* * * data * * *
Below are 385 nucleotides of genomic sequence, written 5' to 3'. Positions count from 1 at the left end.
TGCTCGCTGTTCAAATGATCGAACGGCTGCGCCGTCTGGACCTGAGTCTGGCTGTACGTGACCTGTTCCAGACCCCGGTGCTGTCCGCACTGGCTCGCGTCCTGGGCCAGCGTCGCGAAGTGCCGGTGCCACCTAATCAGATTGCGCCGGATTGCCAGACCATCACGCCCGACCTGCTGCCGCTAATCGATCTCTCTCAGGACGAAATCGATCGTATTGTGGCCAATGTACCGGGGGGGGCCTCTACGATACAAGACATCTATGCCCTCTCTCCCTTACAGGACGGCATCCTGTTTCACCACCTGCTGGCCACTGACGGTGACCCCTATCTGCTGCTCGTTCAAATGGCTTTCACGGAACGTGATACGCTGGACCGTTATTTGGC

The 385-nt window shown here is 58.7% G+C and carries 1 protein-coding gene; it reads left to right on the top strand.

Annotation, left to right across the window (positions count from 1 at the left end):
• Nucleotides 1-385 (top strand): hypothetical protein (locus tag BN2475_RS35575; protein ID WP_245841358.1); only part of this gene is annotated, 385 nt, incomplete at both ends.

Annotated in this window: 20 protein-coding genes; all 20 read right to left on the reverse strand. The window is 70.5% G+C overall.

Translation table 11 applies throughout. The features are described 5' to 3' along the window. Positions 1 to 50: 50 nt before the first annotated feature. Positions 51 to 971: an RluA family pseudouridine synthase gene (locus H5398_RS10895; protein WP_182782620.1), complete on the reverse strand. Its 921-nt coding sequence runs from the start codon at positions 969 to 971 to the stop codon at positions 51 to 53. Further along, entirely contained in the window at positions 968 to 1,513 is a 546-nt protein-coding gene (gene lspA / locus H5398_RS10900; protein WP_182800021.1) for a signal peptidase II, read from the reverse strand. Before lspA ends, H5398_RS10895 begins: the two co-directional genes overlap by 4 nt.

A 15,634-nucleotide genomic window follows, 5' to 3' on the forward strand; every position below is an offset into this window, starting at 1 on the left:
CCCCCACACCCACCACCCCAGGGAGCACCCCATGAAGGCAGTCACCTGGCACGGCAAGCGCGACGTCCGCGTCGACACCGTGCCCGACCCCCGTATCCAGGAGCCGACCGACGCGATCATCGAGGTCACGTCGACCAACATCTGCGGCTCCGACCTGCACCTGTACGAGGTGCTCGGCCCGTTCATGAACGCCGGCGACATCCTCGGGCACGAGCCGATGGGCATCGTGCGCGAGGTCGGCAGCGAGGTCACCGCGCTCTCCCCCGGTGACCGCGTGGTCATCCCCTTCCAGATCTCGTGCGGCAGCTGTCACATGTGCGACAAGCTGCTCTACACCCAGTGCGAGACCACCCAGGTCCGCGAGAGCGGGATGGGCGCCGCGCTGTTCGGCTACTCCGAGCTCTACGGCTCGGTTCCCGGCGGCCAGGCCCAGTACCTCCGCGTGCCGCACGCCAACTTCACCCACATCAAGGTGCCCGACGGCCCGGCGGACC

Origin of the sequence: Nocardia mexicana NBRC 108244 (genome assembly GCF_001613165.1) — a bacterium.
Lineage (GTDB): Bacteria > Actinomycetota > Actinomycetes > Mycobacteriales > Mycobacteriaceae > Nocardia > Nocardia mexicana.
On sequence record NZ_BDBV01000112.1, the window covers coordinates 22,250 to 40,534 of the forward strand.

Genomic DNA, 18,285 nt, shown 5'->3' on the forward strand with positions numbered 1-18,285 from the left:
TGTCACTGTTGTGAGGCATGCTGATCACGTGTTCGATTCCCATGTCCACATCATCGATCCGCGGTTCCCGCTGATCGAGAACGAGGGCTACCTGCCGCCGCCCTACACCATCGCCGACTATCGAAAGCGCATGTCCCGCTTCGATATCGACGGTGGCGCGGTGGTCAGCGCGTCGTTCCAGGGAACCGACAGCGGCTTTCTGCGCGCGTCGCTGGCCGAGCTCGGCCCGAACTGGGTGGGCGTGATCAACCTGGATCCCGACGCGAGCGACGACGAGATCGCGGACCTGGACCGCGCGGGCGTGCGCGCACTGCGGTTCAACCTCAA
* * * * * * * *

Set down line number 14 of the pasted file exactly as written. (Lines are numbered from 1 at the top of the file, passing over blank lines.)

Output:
TGTCACTGTTGTGAGGCATGCTGATCACGTGTTCGATTCCCATGTCCACATCATCGATCCGCGGTTCCCGCTGATCGAGAACGAGGGCTACCTGCCGCCGCCCTACACCATCGCCGACTATCGAAAGCGCATGTCCCGCTTCGATATCGACGGTGGCGCGGTGGTCAGCGCGTCGTTCCAGGGAACCGACAGCGGCTTTCTGCGCGCGTCGCTGGCCGAGCTCGGCCCGAACTGGGTGGGCGTGATCAACCTGGATCCCGACGCGAGCGACGACGAGATCGCGGACCTGGACCGCGCGGGCGTGCGCGCACTGCGGTTCAACCTCAA